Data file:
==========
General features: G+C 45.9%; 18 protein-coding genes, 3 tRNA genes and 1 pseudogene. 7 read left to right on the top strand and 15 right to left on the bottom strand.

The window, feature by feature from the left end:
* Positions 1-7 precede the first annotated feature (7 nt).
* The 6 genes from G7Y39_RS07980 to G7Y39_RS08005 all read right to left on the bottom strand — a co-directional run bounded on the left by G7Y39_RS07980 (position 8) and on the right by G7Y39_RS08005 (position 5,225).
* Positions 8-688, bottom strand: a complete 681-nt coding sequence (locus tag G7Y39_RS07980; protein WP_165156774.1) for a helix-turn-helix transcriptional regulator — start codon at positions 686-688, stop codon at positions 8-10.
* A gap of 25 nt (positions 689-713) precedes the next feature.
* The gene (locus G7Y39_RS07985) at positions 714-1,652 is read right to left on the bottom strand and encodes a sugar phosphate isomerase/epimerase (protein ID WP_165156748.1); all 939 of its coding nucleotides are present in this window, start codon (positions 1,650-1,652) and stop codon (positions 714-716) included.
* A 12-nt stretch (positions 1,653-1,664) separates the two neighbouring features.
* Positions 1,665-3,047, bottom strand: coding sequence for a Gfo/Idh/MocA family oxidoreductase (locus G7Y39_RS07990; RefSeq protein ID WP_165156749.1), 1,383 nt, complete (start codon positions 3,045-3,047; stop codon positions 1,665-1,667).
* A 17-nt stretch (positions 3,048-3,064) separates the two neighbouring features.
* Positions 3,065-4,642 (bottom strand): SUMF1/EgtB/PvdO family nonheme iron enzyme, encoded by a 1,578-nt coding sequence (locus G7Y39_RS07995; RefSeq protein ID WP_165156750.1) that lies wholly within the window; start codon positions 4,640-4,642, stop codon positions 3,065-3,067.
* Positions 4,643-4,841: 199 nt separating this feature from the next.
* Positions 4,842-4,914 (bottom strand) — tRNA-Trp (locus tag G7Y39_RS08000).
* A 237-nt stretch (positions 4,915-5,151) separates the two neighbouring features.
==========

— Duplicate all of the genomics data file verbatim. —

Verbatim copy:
General features: G+C 45.9%; 18 protein-coding genes, 3 tRNA genes and 1 pseudogene. 7 read left to right on the top strand and 15 right to left on the bottom strand.

The window, feature by feature from the left end:
* Positions 1-7 precede the first annotated feature (7 nt).
* The 6 genes from G7Y39_RS07980 to G7Y39_RS08005 all read right to left on the bottom strand — a co-directional run bounded on the left by G7Y39_RS07980 (position 8) and on the right by G7Y39_RS08005 (position 5,225).
* Positions 8-688, bottom strand: a complete 681-nt coding sequence (locus tag G7Y39_RS07980; protein WP_165156774.1) for a helix-turn-helix transcriptional regulator — start codon at positions 686-688, stop codon at positions 8-10.
* A gap of 25 nt (positions 689-713) precedes the next feature.
* The gene (locus G7Y39_RS07985) at positions 714-1,652 is read right to left on the bottom strand and encodes a sugar phosphate isomerase/epimerase (protein ID WP_165156748.1); all 939 of its coding nucleotides are present in this window, start codon (positions 1,650-1,652) and stop codon (positions 714-716) included.
* A 12-nt stretch (positions 1,653-1,664) separates the two neighbouring features.
* Positions 1,665-3,047, bottom strand: coding sequence for a Gfo/Idh/MocA family oxidoreductase (locus G7Y39_RS07990; RefSeq protein ID WP_165156749.1), 1,383 nt, complete (start codon positions 3,045-3,047; stop codon positions 1,665-1,667).
* A 17-nt stretch (positions 3,048-3,064) separates the two neighbouring features.
* Positions 3,065-4,642 (bottom strand): SUMF1/EgtB/PvdO family nonheme iron enzyme, encoded by a 1,578-nt coding sequence (locus G7Y39_RS07995; RefSeq protein ID WP_165156750.1) that lies wholly within the window; start codon positions 4,640-4,642, stop codon positions 3,065-3,067.
* Positions 4,643-4,841: 199 nt separating this feature from the next.
* Positions 4,842-4,914 (bottom strand) — tRNA-Trp (locus tag G7Y39_RS08000).
* A 237-nt stretch (positions 4,915-5,151) separates the two neighbouring features.